Sunday, April 1, 2012

Single in the Suburbs: The Contentment Conundrum

"But godliness with contentment is great gain. For we brought nothing into this world, and we can take nothing out." 1 Timothy 6:6

As I mentioned in my last post about church singles conferences, "contentment" is brought up with single people more than The Force is brought up with geeks.

There is nothing wrong with lessons, lectures, and sermons on contentment. It is something we should all seek and pray for.

I’ve noticed, however, that 99% of the times it’s taught, contentment is directed toward singles.

I’ve never heard a pastor tell married people or parents to be content. Maybe it's been preached and I haven’t heard those messages. Maybe I tune out thinking it's not relevant for me. This may just be my personal experience.

I’ve often wondered what happens to your contentment after you get what you were longing for.

Will you be content with your husband? Will you be content if the Lord only grants you two children and you wanted four? What if you guys wind up being transferred to some random city?

Directing contentment solely toward singles and addressing marrieds on other “struggles” insinuates that once you’re married and have kids, you no longer have trouble with contentment.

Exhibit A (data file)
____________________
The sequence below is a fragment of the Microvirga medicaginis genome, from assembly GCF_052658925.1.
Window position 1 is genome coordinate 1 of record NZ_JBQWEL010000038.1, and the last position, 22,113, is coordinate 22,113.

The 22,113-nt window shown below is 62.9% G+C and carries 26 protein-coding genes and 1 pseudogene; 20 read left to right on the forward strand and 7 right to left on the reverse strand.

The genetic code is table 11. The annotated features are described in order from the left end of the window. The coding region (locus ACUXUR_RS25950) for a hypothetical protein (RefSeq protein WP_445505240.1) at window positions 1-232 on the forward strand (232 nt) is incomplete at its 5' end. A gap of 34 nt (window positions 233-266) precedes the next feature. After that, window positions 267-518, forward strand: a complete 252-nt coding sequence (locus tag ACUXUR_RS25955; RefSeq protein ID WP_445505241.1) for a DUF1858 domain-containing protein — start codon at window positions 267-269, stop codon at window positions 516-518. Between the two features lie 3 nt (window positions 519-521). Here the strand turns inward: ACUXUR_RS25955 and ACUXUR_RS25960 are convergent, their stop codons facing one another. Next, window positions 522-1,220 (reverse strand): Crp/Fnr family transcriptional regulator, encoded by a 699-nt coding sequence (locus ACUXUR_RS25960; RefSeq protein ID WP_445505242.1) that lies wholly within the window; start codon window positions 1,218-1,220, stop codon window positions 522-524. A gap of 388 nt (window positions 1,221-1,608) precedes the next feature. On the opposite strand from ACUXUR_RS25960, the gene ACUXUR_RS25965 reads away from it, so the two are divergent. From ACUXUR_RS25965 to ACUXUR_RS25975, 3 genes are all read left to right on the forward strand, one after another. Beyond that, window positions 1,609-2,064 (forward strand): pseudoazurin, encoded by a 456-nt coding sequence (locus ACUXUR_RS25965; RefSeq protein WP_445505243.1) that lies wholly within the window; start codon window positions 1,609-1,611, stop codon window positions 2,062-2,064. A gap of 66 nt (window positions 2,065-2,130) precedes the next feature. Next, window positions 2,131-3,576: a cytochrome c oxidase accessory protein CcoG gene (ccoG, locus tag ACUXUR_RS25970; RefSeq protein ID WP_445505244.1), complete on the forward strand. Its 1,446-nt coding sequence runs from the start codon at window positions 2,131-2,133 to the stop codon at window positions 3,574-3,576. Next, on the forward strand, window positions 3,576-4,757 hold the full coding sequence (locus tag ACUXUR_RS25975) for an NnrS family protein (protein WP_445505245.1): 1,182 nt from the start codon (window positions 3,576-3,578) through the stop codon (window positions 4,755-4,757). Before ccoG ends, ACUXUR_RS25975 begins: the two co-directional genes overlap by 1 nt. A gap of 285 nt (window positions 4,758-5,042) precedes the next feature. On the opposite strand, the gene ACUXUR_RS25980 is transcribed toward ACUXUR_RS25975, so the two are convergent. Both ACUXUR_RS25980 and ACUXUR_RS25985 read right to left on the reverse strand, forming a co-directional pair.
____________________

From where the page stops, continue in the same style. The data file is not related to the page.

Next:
Only, that’s not exactly true.

I’ve asked my married friends about it, and discontentment is something that doesn’t go away once a ring is on your finger. In fact, I’ve observed that if you’re not content single, you probably won’t be content married.

I'd also heard contentment preached in conjunction with the "hanging in there" mentality. Basically, they said contentment is something God gives you while you’re waiting for what you want.

Contentment is not “hanging in there” waiting for change. It’s being fine exactly where you are, whether or not your situation changes. Contentment is knowing God has you there for a reason, perhaps for a season, perhaps permanently.

Contentment is also not synonymous with complacency. I can be working toward, wanting, and fighting in prayer for something, but still be content in the results knowing that God’s good and perfect will is going to be done. His will is always for my good, even if it looks different than I envisioned.

I did not bring a husband into this world, and cannot bring one out. (Though some women could probably take their husband out of this world.)

Wanting something that you ultimately have little control over getting is difficult. Proverbs tells us that “hope deferred makes the heart sick, but desire fulfilled is a tree of life.” God has given us desires—and sometimes it’s difficult to wait.

If you put your hope ultimately in Christ, and the promise that His will is good and for your good, you will not suffer from a sick heart.

That’s easier said than done, and often surrendering our deepest wants and desires to God is a daily occurrence.

Well, that’s the end of my thoughts on that. Have a good week.

And to my single people: may The Contentment be with you.